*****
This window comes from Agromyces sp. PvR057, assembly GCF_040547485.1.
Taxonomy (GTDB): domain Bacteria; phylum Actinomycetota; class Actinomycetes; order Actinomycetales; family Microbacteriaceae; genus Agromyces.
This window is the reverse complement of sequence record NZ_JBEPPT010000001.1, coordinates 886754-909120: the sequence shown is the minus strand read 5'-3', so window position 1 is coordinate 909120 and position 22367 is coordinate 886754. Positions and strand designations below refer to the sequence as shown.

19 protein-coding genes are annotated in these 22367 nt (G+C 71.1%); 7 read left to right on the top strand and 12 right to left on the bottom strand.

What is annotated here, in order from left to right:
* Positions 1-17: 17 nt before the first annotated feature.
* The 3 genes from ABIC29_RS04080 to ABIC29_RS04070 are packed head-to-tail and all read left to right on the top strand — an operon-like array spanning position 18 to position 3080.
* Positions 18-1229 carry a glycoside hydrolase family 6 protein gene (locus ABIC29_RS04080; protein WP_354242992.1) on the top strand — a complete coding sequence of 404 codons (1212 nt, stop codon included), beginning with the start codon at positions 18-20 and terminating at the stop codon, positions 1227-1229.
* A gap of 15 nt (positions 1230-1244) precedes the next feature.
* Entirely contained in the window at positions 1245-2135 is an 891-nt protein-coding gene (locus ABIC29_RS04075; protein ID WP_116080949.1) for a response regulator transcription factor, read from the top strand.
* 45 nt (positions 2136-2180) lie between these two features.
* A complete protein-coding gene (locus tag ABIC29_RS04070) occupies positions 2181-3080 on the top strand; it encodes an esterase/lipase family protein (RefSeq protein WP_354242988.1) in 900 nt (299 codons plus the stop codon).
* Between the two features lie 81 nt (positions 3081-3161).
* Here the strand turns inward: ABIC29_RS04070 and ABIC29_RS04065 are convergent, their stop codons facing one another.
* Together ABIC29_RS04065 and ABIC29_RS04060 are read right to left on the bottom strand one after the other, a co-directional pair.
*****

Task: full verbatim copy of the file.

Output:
This window comes from Agromyces sp. PvR057, assembly GCF_040547485.1.
Taxonomy (GTDB): domain Bacteria; phylum Actinomycetota; class Actinomycetes; order Actinomycetales; family Microbacteriaceae; genus Agromyces.
This window is the reverse complement of sequence record NZ_JBEPPT010000001.1, coordinates 886754-909120: the sequence shown is the minus strand read 5'-3', so window position 1 is coordinate 909120 and position 22367 is coordinate 886754. Positions and strand designations below refer to the sequence as shown.

19 protein-coding genes are annotated in these 22367 nt (G+C 71.1%); 7 read left to right on the top strand and 12 right to left on the bottom strand.

What is annotated here, in order from left to right:
* Positions 1-17: 17 nt before the first annotated feature.
* The 3 genes from ABIC29_RS04080 to ABIC29_RS04070 are packed head-to-tail and all read left to right on the top strand — an operon-like array spanning position 18 to position 3080.
* Positions 18-1229 carry a glycoside hydrolase family 6 protein gene (locus ABIC29_RS04080; protein WP_354242992.1) on the top strand — a complete coding sequence of 404 codons (1212 nt, stop codon included), beginning with the start codon at positions 18-20 and terminating at the stop codon, positions 1227-1229.
* A gap of 15 nt (positions 1230-1244) precedes the next feature.
* Entirely contained in the window at positions 1245-2135 is an 891-nt protein-coding gene (locus ABIC29_RS04075; protein ID WP_116080949.1) for a response regulator transcription factor, read from the top strand.
* 45 nt (positions 2136-2180) lie between these two features.
* A complete protein-coding gene (locus tag ABIC29_RS04070) occupies positions 2181-3080 on the top strand; it encodes an esterase/lipase family protein (RefSeq protein WP_354242988.1) in 900 nt (299 codons plus the stop codon).
* Between the two features lie 81 nt (positions 3081-3161).
* Here the strand turns inward: ABIC29_RS04070 and ABIC29_RS04065 are convergent, their stop codons facing one another.
* Together ABIC29_RS04065 and ABIC29_RS04060 are read right to left on the bottom strand one after the other, a co-directional pair.